As the Minister of Education and Culture in the brief, bloody, Hungarian–Soviet communist government under Bela Kun in 1919, comrade Lukacs introduced the insidious plan to remove children from parental care, while also introducing sex education in the elementary school curriculum—precursors to the Frankfurt School’s development of the philosophy they dubbed “Freudo-Marxism,” even though Freud referred to the adherents as “morally insane” and felt that their ideas were “complete lunatic,” according to Paul Kengor in his book “Takedown: From Communists to Progressives, How the Left Has Sabotaged Family and Marriage.”
During the 1960s and 1970s in the United States, students were being educated within the framework of Fabian and Frankfurt School socialism and cultural Marxism, with the heady mix of open sexuality and anything-goes societal upheaval. They gravitated to Frankfurt School demagogues such as Marcuse, heralded as the “father of the New Left” and the leading academic in the “sexual revolution.” He encouraged not only revolutionary militancy of groups like the Black Panthers and the Weather Underground, but also inspired widespread agitation, student unrest, and control of campuses.
It’s not surprising that these new ideas were eagerly internalized among the ranks of newly “liberated” young men and women at our colleges and universities. This was the precursor of the stifling political correctness that has set the tone for the cultural and political instability we have witnessed over the past decades.
Members of the Frankfurt School did not stop at the cultural–social science–political door; they also were able to gain a foothold in the arts, Hollywood, and the media—all ripe targets.
In the scientific arena in the United States, beginning in the 1980s, leading professors such as Stephen Jay Gould and Richard Lewontin, themselves educated within the Marxist realm, became the leading spokesmen for the fields of anthropology and evolutionary science. From their pulpits at Harvard University, Columbia University, and other institutions, they proudly proclaimed their Marxist beliefs as a credible foundation for their scientific theories.
Together, with their fellow scientific comrades, they freely expressed their socialist–Marxist ideology in radical publications like Solidarity, Science for the People, and Rethinking Marxism. Gould was also on the advisory board for the Marxist Brecht Forum and a sponsor of the New York Marxist School. His impact in the field of science has been profound.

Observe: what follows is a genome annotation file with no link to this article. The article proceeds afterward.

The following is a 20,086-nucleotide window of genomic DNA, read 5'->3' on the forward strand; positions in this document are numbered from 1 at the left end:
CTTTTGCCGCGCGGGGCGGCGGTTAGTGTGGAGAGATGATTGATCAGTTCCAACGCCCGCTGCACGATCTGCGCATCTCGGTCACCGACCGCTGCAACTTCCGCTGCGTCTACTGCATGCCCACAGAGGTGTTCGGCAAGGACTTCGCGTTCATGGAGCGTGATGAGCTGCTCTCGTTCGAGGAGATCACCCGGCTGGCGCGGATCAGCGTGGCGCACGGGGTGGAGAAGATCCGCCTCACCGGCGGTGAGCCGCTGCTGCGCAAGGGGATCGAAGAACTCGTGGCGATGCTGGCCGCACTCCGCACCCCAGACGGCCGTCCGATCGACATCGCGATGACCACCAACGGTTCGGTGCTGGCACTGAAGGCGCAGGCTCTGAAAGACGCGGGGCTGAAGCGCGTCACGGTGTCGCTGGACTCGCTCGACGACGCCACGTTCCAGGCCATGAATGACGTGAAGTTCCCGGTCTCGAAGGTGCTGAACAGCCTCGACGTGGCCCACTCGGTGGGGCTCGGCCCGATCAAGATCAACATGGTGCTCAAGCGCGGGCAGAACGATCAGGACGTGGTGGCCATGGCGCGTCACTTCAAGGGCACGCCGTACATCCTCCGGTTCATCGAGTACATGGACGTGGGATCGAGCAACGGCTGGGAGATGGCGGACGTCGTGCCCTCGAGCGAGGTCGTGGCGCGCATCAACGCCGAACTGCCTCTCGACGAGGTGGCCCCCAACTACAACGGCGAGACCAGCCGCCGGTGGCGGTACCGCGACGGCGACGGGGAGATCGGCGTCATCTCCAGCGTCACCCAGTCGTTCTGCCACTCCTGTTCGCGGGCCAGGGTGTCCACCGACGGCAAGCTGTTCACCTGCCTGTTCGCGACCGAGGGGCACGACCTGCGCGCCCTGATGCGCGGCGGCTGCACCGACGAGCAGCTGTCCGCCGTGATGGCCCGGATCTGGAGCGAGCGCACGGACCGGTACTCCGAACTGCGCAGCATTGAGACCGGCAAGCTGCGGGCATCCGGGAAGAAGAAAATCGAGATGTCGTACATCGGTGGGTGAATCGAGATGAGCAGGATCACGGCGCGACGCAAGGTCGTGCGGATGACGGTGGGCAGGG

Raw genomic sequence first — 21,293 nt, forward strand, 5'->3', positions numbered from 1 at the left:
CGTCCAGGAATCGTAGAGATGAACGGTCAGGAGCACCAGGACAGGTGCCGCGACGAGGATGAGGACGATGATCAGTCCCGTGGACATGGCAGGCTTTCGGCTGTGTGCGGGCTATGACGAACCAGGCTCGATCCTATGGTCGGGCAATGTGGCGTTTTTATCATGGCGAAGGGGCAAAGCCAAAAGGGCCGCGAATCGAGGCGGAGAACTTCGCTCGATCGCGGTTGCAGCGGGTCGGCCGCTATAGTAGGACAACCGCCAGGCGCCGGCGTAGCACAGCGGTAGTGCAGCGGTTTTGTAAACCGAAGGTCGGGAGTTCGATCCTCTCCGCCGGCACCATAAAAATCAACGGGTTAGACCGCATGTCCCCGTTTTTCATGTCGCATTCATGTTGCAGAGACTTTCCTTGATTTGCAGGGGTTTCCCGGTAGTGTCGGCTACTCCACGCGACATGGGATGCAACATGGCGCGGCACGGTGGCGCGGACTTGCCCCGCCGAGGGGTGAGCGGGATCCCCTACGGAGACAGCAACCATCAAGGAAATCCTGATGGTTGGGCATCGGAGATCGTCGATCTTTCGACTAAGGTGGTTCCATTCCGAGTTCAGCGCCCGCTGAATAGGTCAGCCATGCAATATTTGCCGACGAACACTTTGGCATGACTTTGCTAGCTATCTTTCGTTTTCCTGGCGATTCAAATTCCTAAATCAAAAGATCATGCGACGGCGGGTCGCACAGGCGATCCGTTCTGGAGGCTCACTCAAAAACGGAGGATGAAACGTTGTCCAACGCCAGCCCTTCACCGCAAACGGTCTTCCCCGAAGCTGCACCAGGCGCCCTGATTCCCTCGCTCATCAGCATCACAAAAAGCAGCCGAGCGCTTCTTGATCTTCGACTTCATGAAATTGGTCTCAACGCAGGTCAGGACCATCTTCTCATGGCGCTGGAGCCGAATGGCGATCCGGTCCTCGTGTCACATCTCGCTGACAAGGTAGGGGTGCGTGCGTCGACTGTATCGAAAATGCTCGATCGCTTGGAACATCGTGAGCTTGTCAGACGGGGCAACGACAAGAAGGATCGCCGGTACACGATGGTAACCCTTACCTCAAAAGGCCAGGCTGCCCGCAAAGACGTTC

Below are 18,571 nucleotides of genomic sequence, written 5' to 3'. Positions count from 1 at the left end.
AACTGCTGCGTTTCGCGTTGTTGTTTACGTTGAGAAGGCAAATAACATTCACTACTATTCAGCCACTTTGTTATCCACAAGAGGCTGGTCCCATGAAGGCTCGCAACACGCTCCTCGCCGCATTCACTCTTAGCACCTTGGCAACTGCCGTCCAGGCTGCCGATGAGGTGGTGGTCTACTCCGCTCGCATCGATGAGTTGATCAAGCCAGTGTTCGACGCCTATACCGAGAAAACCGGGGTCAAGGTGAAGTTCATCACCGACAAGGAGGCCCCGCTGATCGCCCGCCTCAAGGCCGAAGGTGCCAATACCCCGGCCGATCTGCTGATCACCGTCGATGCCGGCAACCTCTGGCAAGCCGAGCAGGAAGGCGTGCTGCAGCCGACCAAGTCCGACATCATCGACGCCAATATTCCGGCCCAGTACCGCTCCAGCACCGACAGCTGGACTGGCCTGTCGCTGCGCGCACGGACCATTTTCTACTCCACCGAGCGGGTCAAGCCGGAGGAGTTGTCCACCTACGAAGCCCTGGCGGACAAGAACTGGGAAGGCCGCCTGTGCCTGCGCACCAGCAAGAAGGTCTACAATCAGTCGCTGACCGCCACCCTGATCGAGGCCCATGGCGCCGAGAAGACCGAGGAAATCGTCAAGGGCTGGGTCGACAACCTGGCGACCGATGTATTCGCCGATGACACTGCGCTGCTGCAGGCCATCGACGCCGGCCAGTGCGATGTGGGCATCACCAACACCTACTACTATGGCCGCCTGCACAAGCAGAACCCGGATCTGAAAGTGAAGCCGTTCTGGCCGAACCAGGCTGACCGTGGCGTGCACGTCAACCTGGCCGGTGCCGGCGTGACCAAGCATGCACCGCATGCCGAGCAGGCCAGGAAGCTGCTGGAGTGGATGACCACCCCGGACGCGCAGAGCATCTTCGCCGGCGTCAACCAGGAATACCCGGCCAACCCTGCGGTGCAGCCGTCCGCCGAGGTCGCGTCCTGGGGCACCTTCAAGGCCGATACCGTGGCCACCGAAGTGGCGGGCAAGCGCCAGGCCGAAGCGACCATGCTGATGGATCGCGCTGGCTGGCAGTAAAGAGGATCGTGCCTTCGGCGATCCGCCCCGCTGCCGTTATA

Thus, thanks to the “Enlightenment,” Karl Marx and Friedrich Engels, the Fabians, the Frankfurt School, the radical science movement, and so much more, the education system in the United States has been indelibly scarred by this slow march of destructive leftist idealism.
The results that are finally being revealed represent a litany of assaults on not only traditional Western values, but attacks on fundamental free speech. Political correctness has become such a commonly used term that it is easy to overlook its fundamental purpose—namely, the stifling of free speech and opposing viewpoints, amounting to tyranny and suppression on campuses and in the public square.
The continual revolution called for by Marx is alive and thriving in the form of constant agitation and division sown by the left, from the springboard of academia. Marx and Lukacs would be gratified at the carnage they have spawned.
But the curtain is finally being pulled back, revealing the true nature that dominates higher education. And when light is shed on truth, the possibility for reclaiming our institutions may at least stand a chance.
Mike Shotwell was raised in a Marxist home and is intimately familiar with American communist history and its effects on the 20th century. He is the author of “Immersed in Red: My Formative Years in a Marxist Household.” He is also a lecturer, a Civil War scholar, and a retired forensic architect who lives with his wife in Atlanta, Georgia.